Anna Strong: The East End Woman Who Was in the Culper Spy Ring

Anna Strong: The East End Woman Who Was in the Culper Spy Ring

Last week, Heather Lind, the actress, told of an unwanted groping she endured a few years ago from someone she likely had never imagined would do that. He was former president George H.W. Bush. The occasion was Mr. Bush and his wife, Barbara, attending a screening and meeting with the cast of the AMC network show Turn: Washington’s Spies, where photographers were taking pictures. Mr. Bush, age 89 at the time, and in his wheelchair, was in the center. Mrs. Bush was standing on one side of him and Ms. Lind walked over to stand on the other side of his wheelchair. While the photographer asked everyone to stand still and smile, it happened.

According to Ms. Lind, after it happened, she looked over and saw Barbara Bush with an expression on her face that Lind says was like “not again,” according to the New York Post, and then she turned to a security guard nearby who, Lind claims, said she shouldn’t have stood next to him for the photo.

Mr. Bush, now 93, learned about this after Ms. Lind told the media about it, and issued an apology. It came from his spokesperson. “President Bush would never—under any circumstance—intentionally cause anyone distress, and he most sincerely apologizes if his attempt at humor offended Ms. Lind,” it said. The attempt at humor apparently was that while issuing the alleged grope, Mr. Bush told her a short dirty joke. That, again, came from Ms. Lind.

It may not have been much, but it is among the many things reported recently that, finally, bring the abusive behavior of men toward women to light and to a place where, once and for all, it will stop.

Ms. Lind plays Anna Strong in Turn. Strong was a real person who lived during the time of the American Revolution and was part of George Washington’s Culper Spy Ring. She lived on eastern Long Island. And people should know more about her.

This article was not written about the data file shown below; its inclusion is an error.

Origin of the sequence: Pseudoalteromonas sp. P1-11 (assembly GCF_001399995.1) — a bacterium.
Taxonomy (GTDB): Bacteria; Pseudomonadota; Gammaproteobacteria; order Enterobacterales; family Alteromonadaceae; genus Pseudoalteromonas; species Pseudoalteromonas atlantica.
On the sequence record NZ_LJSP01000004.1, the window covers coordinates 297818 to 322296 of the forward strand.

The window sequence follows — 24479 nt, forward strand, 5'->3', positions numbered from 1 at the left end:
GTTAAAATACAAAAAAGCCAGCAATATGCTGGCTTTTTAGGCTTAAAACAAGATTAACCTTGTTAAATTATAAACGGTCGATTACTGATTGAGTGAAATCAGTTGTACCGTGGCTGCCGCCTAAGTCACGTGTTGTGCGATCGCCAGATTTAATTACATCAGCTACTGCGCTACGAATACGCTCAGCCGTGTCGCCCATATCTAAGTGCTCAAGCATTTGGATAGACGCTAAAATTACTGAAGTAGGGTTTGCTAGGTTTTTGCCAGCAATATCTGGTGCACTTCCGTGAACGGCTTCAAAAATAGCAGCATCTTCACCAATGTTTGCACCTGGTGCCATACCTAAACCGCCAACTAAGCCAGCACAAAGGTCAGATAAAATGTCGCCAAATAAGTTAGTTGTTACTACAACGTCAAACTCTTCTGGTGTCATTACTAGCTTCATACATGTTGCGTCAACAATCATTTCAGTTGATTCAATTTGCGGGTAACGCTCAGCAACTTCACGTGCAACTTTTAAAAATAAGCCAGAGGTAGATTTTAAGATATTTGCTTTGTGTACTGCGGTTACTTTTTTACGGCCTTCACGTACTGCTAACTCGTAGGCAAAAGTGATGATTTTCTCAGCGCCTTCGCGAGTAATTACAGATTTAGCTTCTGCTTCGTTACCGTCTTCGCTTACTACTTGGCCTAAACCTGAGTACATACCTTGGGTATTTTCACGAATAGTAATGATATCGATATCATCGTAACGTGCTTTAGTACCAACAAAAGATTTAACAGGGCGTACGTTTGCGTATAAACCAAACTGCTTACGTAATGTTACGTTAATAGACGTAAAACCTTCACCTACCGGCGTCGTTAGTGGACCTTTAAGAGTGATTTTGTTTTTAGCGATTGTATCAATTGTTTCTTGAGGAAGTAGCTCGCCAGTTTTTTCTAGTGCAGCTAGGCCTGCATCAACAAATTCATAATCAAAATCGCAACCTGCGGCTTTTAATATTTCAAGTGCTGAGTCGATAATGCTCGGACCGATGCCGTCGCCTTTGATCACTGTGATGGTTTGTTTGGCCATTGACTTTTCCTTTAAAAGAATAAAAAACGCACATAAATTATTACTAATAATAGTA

As hostilities erupted, the British sent tens of thousands of Redcoats to America to put down a budding revolution. After losing control of Boston, the British decided to take New York City—even then the very heart of this country. Washington, a wealthy Virginia planter and commander-in-chief of the Continental Army fought and lost the Battle of Long Island in Brooklyn. Part of the reason he lost was that he got very inaccurate information about how the enemy was arrayed against him and how many Redcoats there were, so it all came down as a surprise.

As a result, in retreating out of New York into New Jersey and off to Valley Forge, Washington thought to create a spy network. He initially did so with some of his uniformed soldiers behind the lines. When young spies were caught and hanged, he decided the spying would be better if done by civilians. Early attempts, where civilians were sent in from Long Island to Manhattan to spy, failed because that plan relied on single spies on single missions, going in and coming back out. Of the first five, three were caught. As a result, Washington agreed to set up a network. It was called the Culper Spy Ring, the name coming from Culpepper County in Virginia, where Washington, as a young man, had worked as a surveyor.

The people who headed up the spy ring worked out of East Setauket, Long Island. One of them was said to be Anna Strong. More about what exactly she did comes later. Portraits of her show an alert and slender young woman with close-cropped black hair, which, as it happens, was a look pretty easily portrayed by Heather Lind.